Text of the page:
A Life Sketches a Tarot Reviews
A Life Sketches a Tarot is an interesting blend, illustrating the symbolic tradition of the Rider-Waite in a more Thoth-related style. The 78-card deck is intended for meditation and prayer, and is available from Gamecrafter.
Tarot Deck - 78 Cards - Self Published 2013
Review by Bonnie Cehovet
“A Life Sketches A Tarot” is a 78 card deck formatted along traditional guidelines – traditional titles are used for the Major Arcana, with Justice at VIII and Strength at XI. The suits are entitled Wands, Cups, Swords, and Pentacles, with the Court Cards titled Page, Knight, Queen, and King.
This is an artist’s journey through his own spirituality. There is a small, 15 page LWB (Little White Book) that accompanies the deck. The first few pages of the book present an elegant version of a creation story. It starts “Once upon a time”, with a God and a great void. In the end there is the Fool, beginning his journey n the art that is life.
The LWB is text only, listing meditative meanings, positive aspects and negative aspects (also listed for some cards as reversed aspects) for each of the Major Arcana cards. From the book:
Meditative meaning: I must awaken from strongly held beliefs, perceptions, attitudes. And behaviors, to release myself from bondage and feel the inspiration, freedom, reality of this necessary experience that from very destruction comes creation.
Upright aspects: sudden change, revelation, falling down, releasing
Reverse aspects: peace, serenity, victory, control
At the end of the Major Arcana section Seagroves notes that “These are but notes of each card’s meanings. To find the truth of each meaning one must search from within. Such is the way of life.”
The four suits are presented with the Elemental association, and a chart of associations for each of the numbered and Court cards. The associations for Wands are Fire/Inspiration/Signs, for Cups Water/Emotion/Signs, for Swords Air/Thought/Signs, for Pentacles Earth/Material Body/Signs.
The cards themselves are 3” by 5”, of quality card stock. The backs show a black and white tile floor, with an image of a two black and white Fools dancing upon it. The backs are reversible.
One very interesting thing about this deck is that the Minor Arcana came with paired Kings, Queens. Knights, Pages, and each of the pips were all together, rather than sorted by suit, which made comparison of specific cards across suits very easy. .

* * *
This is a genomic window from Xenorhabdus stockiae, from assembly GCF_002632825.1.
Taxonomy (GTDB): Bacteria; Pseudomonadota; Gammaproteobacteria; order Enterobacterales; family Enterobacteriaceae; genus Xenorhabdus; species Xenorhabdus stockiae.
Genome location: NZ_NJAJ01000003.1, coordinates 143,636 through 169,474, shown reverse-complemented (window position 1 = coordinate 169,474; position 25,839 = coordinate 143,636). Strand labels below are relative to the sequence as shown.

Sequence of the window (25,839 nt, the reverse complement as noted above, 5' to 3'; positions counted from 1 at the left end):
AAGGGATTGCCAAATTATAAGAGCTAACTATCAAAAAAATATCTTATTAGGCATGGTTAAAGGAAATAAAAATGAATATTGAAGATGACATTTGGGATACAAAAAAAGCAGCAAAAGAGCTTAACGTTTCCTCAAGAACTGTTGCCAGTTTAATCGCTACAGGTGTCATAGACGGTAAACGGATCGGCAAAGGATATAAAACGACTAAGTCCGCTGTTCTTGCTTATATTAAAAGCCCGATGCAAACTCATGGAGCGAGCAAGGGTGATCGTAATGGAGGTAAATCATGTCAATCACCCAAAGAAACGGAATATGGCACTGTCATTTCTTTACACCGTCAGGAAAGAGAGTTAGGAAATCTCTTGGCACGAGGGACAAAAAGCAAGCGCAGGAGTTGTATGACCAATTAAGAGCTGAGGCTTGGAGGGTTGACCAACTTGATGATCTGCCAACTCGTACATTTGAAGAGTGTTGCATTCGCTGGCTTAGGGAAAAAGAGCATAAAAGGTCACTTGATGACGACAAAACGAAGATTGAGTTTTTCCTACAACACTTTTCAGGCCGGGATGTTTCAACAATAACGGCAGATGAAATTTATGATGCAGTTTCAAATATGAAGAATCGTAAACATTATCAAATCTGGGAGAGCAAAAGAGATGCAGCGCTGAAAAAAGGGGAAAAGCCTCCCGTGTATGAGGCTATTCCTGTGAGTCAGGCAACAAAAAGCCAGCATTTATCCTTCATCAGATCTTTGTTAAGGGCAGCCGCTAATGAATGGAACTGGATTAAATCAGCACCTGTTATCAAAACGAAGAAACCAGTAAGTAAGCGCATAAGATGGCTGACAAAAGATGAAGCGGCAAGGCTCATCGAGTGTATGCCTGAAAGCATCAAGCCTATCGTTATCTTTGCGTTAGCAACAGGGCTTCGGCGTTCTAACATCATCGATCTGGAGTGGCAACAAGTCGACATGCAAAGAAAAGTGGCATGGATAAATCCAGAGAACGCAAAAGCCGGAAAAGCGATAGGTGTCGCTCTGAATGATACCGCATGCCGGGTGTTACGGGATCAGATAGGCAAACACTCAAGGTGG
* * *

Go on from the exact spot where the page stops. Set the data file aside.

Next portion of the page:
The Major Arcana card faces show a ¼” black border, with a thin gold inner border. The card number for the Major Arcana is centered at the top in white Roman numerals. The card title is across the bottom in white lettering. Each image appears as if in a picture frame.
For the most part, the imagery is traditional Rider-Waite-Smith, The High Priestess is shown reclining, rather than seated, the Emperor is shown with a black bird flying in the background, Temperance shows an Angel with wings, the Lovers shows a nude male and female embracing, with an apple hanging from a tree outside their window. The Wheel of Fortune shows a wheel filled with Hebrew symbols and astrological signs. Strength shows a figure facing a red lion, which has the figure eight symbol on its forehead. Death shows a figure facing a corridor of alternating black and white frames, each smaller than the last. The Devil shows a male figure facing away from the reader. The Sun shows the image of Vitruvian Man.
The Aces have the title and suit written in white across the bottom of the card. The Pips (numbered cards) show the number centered at the top, in Roman numerals. The images all appear against a scroll-like parchment background, with the Ace of Wands and the Ace of being held by a hand.
The Court cards show a ¼” black border, with the title and suit in white lettering across the bottom of the card, with the symbols for the element and signs across the top. The Pages of Wands, Swords, and Cups face towards the right hand side of the card, while the Page of Cups face to the left hand side. The Pages in this deck are interesting, as the are presented with a Mardi Gras type mask floating above the body, rather than a head. The Knights show a silhouette of a horse’s head, with the Wands and Swords facing to the left hand side of the card, and the Cups and Pentacles facing to the right hand side of the card. The Queen of Wands faces forward, while the Queen of Quips and the Queen of Pentacles face towards the left hand side of the card, and the Queen of Swords to the right hand side of the card. The King of Wands faces to the left hand side of the card, while the King of Cups, the King of Swords and the King of Pentacles all face forward. All of the Kings show mature men, with the exception of a young looking King of Cups.
The pips are not exactly Marseilles style, but they do use minimal imagery. The images are on a scroll like, parchment background. Some of the borders are done in white, some are done in black. Some of the imagery has intense coloring, some is black and white.
I appreciated the subtle use of esoteric symbols, as well as the use of elemental and astrological symbols. This is a deck that can be used for meditation and ritual, as well as for normal reading purposes. The one thing that I would have liked to have seen was a more extensive LWB, especially with a bit of background into the deck.
© Bonnie Cehovet
Bonnie Cehovet is Certified Tarot Grand Master, a professional Tarot reader with over ten years experience, a Reiki Master/Teacher and a writer. Bonnie has served in various capacities with the American Tarot Association, is co-founder of the World Tarot Network, and Vice President (as well as Director of Certification) for the American Board For Tarot Certification. She has had articles appear in the 2004 and 2005 Llewellyn Tarot Reader.